Because of a miscommunication with the principal, high school drama teacher Mr. Morris finds himself with only ONE DAY to cast, stage and perform the school play. In desperation, he turns to two of his best students, Paul and Laura, to take charge and co-direct the show, unaware that the two are in the middle of a nasty break-up and are no longer speaking. Things go from bad to much, much worse when Paul and Laura, practicing with their friends independently, don't realize they are rehearsing for DIFFERENT SHOWS, "Little Orphan Annie" and "Annie Get Your Gun." And the problem isn't discovered until the curtain opens. It's a theatre nightmare brought hilariously to life. About 70 minutes.
PLAYWRIGHT SCOTT HAAN TALKS ABOUT
“ANNIE PLAY WILL DO”
1. WHAT INSPIRED YOU TO WRITE THIS PLAY?
Most theatre people I know have had a similar nightmare: The audience is seated and the curtain is rising, but you have NO IDEA what your lines are, what part you are playing, or even which play is being performed. I thought it would be fun to comically dramatize that innate fear, and to challenge myself to write the logistics of a situation where ALL of the above could actually happen (even if it is far-fetched). It's certainly not funny while you're in the dream, but hopefully it will be funny to watch it happening to other people.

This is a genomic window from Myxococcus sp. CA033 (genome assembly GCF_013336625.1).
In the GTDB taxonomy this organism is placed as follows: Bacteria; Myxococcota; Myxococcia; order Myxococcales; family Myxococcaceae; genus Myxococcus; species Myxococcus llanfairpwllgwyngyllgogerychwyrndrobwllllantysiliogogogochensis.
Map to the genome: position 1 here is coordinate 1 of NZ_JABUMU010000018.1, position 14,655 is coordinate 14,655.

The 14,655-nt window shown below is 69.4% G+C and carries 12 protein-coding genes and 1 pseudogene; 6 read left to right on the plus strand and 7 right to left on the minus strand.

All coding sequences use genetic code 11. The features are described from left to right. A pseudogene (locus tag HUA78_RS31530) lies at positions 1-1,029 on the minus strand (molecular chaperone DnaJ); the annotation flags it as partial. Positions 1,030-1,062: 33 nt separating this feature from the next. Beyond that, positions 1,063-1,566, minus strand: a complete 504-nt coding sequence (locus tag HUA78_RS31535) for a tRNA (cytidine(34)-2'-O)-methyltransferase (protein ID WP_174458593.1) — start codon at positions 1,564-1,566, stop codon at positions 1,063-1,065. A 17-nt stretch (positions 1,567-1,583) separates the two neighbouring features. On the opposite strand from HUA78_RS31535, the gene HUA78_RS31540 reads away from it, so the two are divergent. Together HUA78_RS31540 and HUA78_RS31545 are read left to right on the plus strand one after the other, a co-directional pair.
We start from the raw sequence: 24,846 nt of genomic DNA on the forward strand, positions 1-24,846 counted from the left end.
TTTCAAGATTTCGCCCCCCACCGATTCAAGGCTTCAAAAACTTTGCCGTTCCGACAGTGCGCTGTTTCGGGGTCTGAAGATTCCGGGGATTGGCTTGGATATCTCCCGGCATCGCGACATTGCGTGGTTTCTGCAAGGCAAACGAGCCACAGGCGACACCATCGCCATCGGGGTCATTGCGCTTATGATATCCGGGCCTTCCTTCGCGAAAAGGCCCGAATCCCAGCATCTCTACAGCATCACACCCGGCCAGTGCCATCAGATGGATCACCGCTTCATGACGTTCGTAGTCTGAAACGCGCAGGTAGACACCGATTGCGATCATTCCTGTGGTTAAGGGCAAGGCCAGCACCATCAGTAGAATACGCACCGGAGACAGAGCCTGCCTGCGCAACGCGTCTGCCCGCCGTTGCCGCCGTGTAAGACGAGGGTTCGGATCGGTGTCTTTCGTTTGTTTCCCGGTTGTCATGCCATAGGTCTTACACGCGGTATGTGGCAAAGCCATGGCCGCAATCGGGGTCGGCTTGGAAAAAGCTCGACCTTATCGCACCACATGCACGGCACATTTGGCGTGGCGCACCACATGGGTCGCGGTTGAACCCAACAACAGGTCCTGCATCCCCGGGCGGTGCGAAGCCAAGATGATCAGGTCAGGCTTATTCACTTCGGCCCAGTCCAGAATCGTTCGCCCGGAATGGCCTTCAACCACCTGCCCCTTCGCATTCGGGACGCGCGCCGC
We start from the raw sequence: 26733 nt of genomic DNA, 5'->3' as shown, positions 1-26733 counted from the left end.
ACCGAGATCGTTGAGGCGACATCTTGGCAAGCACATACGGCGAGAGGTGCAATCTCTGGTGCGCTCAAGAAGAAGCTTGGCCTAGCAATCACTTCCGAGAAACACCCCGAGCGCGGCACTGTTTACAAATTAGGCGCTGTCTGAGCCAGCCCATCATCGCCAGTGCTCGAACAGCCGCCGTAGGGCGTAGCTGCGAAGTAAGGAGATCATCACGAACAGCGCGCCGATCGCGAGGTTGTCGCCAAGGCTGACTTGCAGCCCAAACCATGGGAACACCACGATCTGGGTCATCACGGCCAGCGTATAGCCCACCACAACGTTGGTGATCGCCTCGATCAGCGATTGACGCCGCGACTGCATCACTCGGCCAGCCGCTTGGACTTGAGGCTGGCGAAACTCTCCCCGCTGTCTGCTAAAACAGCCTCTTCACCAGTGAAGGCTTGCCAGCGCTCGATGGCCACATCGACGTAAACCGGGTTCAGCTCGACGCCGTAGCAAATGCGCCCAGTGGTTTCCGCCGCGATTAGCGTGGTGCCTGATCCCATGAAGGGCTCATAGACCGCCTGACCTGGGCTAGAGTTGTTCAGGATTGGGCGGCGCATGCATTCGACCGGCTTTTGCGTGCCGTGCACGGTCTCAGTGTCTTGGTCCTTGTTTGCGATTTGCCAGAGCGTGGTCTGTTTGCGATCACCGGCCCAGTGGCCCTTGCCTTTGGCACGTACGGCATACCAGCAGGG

2. WHAT'S YOUR FAVORITE PART OR LINE IN THE PLAY? WHY?
There are several, but one of my favorite parts is when Larry, in a misguided attempt to be helpful, explains the mix-up as the result of time travel, thereby making everything so much more confusing. I've definitely been onstage when someone's weird ad-libs to "help" cover dialog problems just made things ten times worse.
3. WHERE DID THE CHARACTERS COME FROM? ARE THEY BASED ON PEOPLE YOU KNOW?
The first names are all tributes to family members. The last names were drawn randomly from fans of my Facebook page (Playwright Scott Haan). However, the personalities of the characters are completely made up.
4. WHAT DID YOU TRY TO ACHIEVE WITH THIS PLAY?
I tried to write a play that would touch on fears that are universal to all of us who love theatre. Even if you're not familiar with "Annie" or "Annie Get Your Gun," my goal was to write awkward situations that would be funny regardless. (But if you ARE acquainted with those plays, you will be rewarded for your knowledge with inside jokes.)
5. DO YOU HAVE ANYTHING YOU'D LIKE TO ADD?
I would like to express my appreciation to school drama teachers who consistently nurture a love for the performing arts in their students. I know school budget cuts are making it increasingly difficult to maintain theatre programs, and it's so crucial for the creativity and self-esteem of young people. What you do is important, so keep up the great work! (I also want to thank the good people at Eldridge for publishing this play and giving it a wonderful home!)